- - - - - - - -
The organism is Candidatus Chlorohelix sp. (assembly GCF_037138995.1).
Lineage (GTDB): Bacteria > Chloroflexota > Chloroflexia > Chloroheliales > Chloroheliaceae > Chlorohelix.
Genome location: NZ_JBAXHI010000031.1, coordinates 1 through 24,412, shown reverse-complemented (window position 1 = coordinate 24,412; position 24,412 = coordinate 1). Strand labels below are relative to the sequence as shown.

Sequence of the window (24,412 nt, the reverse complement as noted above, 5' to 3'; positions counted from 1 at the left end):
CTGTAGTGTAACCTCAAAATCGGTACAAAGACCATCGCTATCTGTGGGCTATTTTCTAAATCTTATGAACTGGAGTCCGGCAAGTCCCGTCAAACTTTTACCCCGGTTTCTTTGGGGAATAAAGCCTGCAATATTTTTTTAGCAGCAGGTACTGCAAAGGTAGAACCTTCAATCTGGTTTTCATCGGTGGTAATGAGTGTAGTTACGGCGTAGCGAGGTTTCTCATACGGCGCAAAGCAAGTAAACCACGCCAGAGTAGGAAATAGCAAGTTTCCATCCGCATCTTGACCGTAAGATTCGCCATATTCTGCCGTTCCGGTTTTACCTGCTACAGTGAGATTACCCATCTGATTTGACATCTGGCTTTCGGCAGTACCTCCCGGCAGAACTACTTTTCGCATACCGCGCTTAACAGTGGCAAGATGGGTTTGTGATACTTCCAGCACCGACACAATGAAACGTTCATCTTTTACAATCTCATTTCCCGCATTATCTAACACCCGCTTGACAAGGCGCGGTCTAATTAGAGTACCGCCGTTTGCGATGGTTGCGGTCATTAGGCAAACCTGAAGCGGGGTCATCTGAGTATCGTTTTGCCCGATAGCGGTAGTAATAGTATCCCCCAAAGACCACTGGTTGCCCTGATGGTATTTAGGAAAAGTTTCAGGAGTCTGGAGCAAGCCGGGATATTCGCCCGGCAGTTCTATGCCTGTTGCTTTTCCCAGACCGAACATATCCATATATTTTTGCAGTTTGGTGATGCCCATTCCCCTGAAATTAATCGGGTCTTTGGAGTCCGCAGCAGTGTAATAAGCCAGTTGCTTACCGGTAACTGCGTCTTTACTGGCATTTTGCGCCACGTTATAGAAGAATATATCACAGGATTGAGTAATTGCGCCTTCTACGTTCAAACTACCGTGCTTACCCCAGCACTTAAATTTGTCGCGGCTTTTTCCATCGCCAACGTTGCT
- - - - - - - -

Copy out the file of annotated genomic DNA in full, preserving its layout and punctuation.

The organism is Candidatus Chlorohelix sp. (assembly GCF_037138995.1).
Lineage (GTDB): Bacteria > Chloroflexota > Chloroflexia > Chloroheliales > Chloroheliaceae > Chlorohelix.
Genome location: NZ_JBAXHI010000031.1, coordinates 1 through 24,412, shown reverse-complemented (window position 1 = coordinate 24,412; position 24,412 = coordinate 1). Strand labels below are relative to the sequence as shown.

Sequence of the window (24,412 nt, the reverse complement as noted above, 5' to 3'; positions counted from 1 at the left end):
CTGTAGTGTAACCTCAAAATCGGTACAAAGACCATCGCTATCTGTGGGCTATTTTCTAAATCTTATGAACTGGAGTCCGGCAAGTCCCGTCAAACTTTTACCCCGGTTTCTTTGGGGAATAAAGCCTGCAATATTTTTTTAGCAGCAGGTACTGCAAAGGTAGAACCTTCAATCTGGTTTTCATCGGTGGTAATGAGTGTAGTTACGGCGTAGCGAGGTTTCTCATACGGCGCAAAGCAAGTAAACCACGCCAGAGTAGGAAATAGCAAGTTTCCATCCGCATCTTGACCGTAAGATTCGCCATATTCTGCCGTTCCGGTTTTACCTGCTACAGTGAGATTACCCATCTGATTTGACATCTGGCTTTCGGCAGTACCTCCCGGCAGAACTACTTTTCGCATACCGCGCTTAACAGTGGCAAGATGGGTTTGTGATACTTCCAGCACCGACACAATGAAACGTTCATCTTTTACAATCTCATTTCCCGCATTATCTAACACCCGCTTGACAAGGCGCGGTCTAATTAGAGTACCGCCGTTTGCGATGGTTGCGGTCATTAGGCAAACCTGAAGCGGGGTCATCTGAGTATCGTTTTGCCCGATAGCGGTAGTAATAGTATCCCCCAAAGACCACTGGTTGCCCTGATGGTATTTAGGAAAAGTTTCAGGAGTCTGGAGCAAGCCGGGATATTCGCCCGGCAGTTCTATGCCTGTTGCTTTTCCCAGACCGAACATATCCATATATTTTTGCAGTTTGGTGATGCCCATTCCCCTGAAATTAATCGGGTCTTTGGAGTCCGCAGCAGTGTAATAAGCCAGTTGCTTACCGGTAACTGCGTCTTTACTGGCATTTTGCGCCACGTTATAGAAGAATATATCACAGGATTGAGTAATTGCGCCTTCTACGTTCAAACTACCGTGCTTACCCCAGCACTTAAATTTGTCGCGGCTTTTTCCATCGCCAACGTTGCT